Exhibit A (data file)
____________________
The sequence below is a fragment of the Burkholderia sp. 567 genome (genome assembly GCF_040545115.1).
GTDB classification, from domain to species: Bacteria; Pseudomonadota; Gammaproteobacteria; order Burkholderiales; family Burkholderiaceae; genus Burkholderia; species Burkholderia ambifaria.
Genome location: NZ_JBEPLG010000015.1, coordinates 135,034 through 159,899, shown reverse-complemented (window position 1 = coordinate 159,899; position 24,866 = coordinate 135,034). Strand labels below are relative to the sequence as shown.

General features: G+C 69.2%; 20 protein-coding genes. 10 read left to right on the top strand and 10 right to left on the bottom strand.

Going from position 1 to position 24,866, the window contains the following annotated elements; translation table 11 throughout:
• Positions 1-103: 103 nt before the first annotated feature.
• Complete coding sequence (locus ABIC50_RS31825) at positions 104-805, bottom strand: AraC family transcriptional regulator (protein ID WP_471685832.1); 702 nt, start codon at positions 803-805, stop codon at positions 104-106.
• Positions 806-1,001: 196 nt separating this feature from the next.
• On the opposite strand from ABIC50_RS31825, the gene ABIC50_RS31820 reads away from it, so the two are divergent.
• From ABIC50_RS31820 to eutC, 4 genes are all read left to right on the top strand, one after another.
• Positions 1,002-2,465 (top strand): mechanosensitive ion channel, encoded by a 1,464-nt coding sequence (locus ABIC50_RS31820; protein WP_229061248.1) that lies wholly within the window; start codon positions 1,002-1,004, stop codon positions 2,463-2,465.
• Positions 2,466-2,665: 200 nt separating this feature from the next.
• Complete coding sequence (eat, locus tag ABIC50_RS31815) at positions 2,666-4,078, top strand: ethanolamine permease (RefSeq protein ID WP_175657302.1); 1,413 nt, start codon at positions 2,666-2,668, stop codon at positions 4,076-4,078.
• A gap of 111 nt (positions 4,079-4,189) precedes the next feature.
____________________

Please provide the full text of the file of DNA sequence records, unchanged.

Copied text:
The sequence below is a fragment of the Burkholderia sp. 567 genome (genome assembly GCF_040545115.1).
GTDB classification, from domain to species: Bacteria; Pseudomonadota; Gammaproteobacteria; order Burkholderiales; family Burkholderiaceae; genus Burkholderia; species Burkholderia ambifaria.
Genome location: NZ_JBEPLG010000015.1, coordinates 135,034 through 159,899, shown reverse-complemented (window position 1 = coordinate 159,899; position 24,866 = coordinate 135,034). Strand labels below are relative to the sequence as shown.

General features: G+C 69.2%; 20 protein-coding genes. 10 read left to right on the top strand and 10 right to left on the bottom strand.

Going from position 1 to position 24,866, the window contains the following annotated elements; translation table 11 throughout:
• Positions 1-103: 103 nt before the first annotated feature.
• Complete coding sequence (locus ABIC50_RS31825) at positions 104-805, bottom strand: AraC family transcriptional regulator (protein ID WP_471685832.1); 702 nt, start codon at positions 803-805, stop codon at positions 104-106.
• Positions 806-1,001: 196 nt separating this feature from the next.
• On the opposite strand from ABIC50_RS31825, the gene ABIC50_RS31820 reads away from it, so the two are divergent.
• From ABIC50_RS31820 to eutC, 4 genes are all read left to right on the top strand, one after another.
• Positions 1,002-2,465 (top strand): mechanosensitive ion channel, encoded by a 1,464-nt coding sequence (locus ABIC50_RS31820; protein WP_229061248.1) that lies wholly within the window; start codon positions 1,002-1,004, stop codon positions 2,463-2,465.
• Positions 2,466-2,665: 200 nt separating this feature from the next.
• Complete coding sequence (eat, locus tag ABIC50_RS31815) at positions 2,666-4,078, top strand: ethanolamine permease (RefSeq protein ID WP_175657302.1); 1,413 nt, start codon at positions 2,666-2,668, stop codon at positions 4,076-4,078.
• A gap of 111 nt (positions 4,079-4,189) precedes the next feature.